French bulldogs give an insight into Robinow syndrome genetic disease

French bulldogs give an insight into Robinow syndrome genetic disease
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The ‘screwtail’ of French bulldogs, bulldogs and Boston terriers has been linked to the rare genetic disease Robinow syndrome in humans.

Researchers at the University of California- Davis School of Veterinary Medicine have discovered the genetic basis for the distinctive of French bulldogs, bulldogs and Boston terriers and linked this to the rare genetic disease Robinow syndrome in humans.

The appearance of French bulldogs

The popular breeds Bulldogs, French bulldogs and Boston terriers all have small bodies, wide-set eyes, and short, wide faces. They are not the only dog breeds with similar features. However, these three dogs breeds all share in common a distinctive feature – the ‘screwtail’. The three dog breeds lack the vertebrae that make up the tail bone, which gives them a short, kinked tail.

The researchers sequenced the whole genome, the entire DNA sequence, of 100 privately owned dogs, including 10 from screwtail breeds. They looked for the genetic changes associated with screwtail breeds.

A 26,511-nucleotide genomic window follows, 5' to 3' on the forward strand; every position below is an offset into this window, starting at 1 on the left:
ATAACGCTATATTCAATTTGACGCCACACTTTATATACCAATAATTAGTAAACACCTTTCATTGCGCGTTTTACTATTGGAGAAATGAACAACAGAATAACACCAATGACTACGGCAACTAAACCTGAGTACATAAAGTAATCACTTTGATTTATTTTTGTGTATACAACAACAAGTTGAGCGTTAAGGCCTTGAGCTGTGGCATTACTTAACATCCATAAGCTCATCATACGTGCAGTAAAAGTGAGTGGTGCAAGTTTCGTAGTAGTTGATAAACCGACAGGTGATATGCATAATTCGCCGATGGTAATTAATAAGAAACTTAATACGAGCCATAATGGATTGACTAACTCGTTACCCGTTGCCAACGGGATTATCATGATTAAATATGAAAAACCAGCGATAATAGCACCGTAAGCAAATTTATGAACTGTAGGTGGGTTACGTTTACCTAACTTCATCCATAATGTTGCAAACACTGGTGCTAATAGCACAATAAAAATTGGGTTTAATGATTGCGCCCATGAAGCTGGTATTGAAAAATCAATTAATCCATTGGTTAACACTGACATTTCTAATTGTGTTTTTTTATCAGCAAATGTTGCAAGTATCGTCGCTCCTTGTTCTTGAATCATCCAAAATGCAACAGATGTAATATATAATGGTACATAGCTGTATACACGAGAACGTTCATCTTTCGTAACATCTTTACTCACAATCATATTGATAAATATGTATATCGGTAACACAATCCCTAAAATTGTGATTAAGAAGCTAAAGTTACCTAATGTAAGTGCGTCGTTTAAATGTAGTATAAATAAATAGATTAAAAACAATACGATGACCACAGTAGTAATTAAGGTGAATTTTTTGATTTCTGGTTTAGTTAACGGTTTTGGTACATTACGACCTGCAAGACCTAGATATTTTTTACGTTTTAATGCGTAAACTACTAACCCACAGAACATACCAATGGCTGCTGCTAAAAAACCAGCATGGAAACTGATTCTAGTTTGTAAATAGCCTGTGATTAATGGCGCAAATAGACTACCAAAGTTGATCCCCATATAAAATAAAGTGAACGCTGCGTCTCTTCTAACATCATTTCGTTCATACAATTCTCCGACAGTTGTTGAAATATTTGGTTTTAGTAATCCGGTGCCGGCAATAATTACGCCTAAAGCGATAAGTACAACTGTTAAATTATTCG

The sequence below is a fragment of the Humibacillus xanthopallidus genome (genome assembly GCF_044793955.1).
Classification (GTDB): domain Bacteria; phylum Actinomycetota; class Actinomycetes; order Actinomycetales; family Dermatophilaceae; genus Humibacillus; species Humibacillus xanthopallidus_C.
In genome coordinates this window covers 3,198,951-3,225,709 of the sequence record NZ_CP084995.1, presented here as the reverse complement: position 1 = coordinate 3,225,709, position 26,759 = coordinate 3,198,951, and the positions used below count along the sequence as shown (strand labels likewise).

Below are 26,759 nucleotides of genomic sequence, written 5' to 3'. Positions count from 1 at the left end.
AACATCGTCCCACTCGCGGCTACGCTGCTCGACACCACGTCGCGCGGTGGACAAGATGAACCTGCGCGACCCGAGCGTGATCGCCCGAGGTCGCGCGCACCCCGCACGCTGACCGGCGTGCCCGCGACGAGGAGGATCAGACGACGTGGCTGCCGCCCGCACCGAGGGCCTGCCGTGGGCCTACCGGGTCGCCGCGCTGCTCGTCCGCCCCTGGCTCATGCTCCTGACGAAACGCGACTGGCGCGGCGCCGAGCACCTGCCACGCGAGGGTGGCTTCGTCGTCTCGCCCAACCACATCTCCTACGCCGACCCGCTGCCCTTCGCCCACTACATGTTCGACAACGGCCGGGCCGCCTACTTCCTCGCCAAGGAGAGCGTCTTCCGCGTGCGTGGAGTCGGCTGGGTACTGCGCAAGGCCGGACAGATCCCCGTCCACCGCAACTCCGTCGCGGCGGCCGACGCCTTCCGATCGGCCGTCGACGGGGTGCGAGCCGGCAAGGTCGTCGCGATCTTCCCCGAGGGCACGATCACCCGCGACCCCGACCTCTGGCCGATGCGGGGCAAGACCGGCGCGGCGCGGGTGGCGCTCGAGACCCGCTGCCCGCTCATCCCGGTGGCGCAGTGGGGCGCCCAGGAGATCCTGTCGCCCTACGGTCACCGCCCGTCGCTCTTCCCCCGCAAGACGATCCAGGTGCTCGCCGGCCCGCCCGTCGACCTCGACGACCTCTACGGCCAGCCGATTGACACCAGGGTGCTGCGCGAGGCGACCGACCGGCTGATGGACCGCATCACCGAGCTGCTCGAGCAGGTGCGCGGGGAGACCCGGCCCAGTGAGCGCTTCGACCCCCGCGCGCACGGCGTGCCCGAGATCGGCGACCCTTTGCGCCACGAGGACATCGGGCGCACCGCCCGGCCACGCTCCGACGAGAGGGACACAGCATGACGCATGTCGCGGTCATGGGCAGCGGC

How are the breeds linked to rare genetic disease?

They were able to identify one mutation associated with screwtail breeds of the dogs. The mutation is called DISHEVELLED 2, or DVL2. This gene variant was found in 100 percent of the bulldogs and French bulldogs sampled, and was very common in Boston terriers.

Mutations in the related genes DVL1 and DVL3 in humans are known to cause the rate genetic disease Robinow syndrome.

Robinow syndrome

Only a few hundred cases of Robinow syndrome have been documented since its identification in 1969.

The researchers say that understanding a common genetic mutation in popular dog breeds may provide more insight into the rare genetic disease Robinow syndrome in humans.

Professor Danika Bannasch, from the Department of Population Health and Reproduction in the UC Davis School of Veterinary Medicine, said: “It’s a very rare human disease but very common in dogs, so that could be a model for the human syndrome.”

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